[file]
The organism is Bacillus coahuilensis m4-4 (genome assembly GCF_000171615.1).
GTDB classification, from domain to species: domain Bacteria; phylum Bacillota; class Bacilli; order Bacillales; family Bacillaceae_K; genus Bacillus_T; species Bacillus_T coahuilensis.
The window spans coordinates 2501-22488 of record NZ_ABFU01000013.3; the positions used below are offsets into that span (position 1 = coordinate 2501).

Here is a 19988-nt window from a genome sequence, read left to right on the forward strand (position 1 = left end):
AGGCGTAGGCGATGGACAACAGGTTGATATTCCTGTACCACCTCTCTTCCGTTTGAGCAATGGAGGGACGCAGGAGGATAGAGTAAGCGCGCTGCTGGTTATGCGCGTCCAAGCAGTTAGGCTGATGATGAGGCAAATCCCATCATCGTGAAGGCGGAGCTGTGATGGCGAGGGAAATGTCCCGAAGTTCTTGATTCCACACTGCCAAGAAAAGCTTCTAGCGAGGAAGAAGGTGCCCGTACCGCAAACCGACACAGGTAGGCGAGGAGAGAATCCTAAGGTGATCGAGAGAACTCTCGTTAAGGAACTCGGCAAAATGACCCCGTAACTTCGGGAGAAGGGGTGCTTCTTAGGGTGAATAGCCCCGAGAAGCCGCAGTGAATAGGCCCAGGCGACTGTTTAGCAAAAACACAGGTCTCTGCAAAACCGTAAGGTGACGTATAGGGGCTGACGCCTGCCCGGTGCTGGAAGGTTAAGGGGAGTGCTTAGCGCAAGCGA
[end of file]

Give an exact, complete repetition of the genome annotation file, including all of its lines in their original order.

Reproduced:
The organism is Bacillus coahuilensis m4-4 (genome assembly GCF_000171615.1).
GTDB classification, from domain to species: domain Bacteria; phylum Bacillota; class Bacilli; order Bacillales; family Bacillaceae_K; genus Bacillus_T; species Bacillus_T coahuilensis.
The window spans coordinates 2501-22488 of record NZ_ABFU01000013.3; the positions used below are offsets into that span (position 1 = coordinate 2501).

Here is a 19988-nt window from a genome sequence, read left to right on the forward strand (position 1 = left end):
AGGCGTAGGCGATGGACAACAGGTTGATATTCCTGTACCACCTCTCTTCCGTTTGAGCAATGGAGGGACGCAGGAGGATAGAGTAAGCGCGCTGCTGGTTATGCGCGTCCAAGCAGTTAGGCTGATGATGAGGCAAATCCCATCATCGTGAAGGCGGAGCTGTGATGGCGAGGGAAATGTCCCGAAGTTCTTGATTCCACACTGCCAAGAAAAGCTTCTAGCGAGGAAGAAGGTGCCCGTACCGCAAACCGACACAGGTAGGCGAGGAGAGAATCCTAAGGTGATCGAGAGAACTCTCGTTAAGGAACTCGGCAAAATGACCCCGTAACTTCGGGAGAAGGGGTGCTTCTTAGGGTGAATAGCCCCGAGAAGCCGCAGTGAATAGGCCCAGGCGACTGTTTAGCAAAAACACAGGTCTCTGCAAAACCGTAAGGTGACGTATAGGGGCTGACGCCTGCCCGGTGCTGGAAGGTTAAGGGGAGTGCTTAGCGCAAGCGA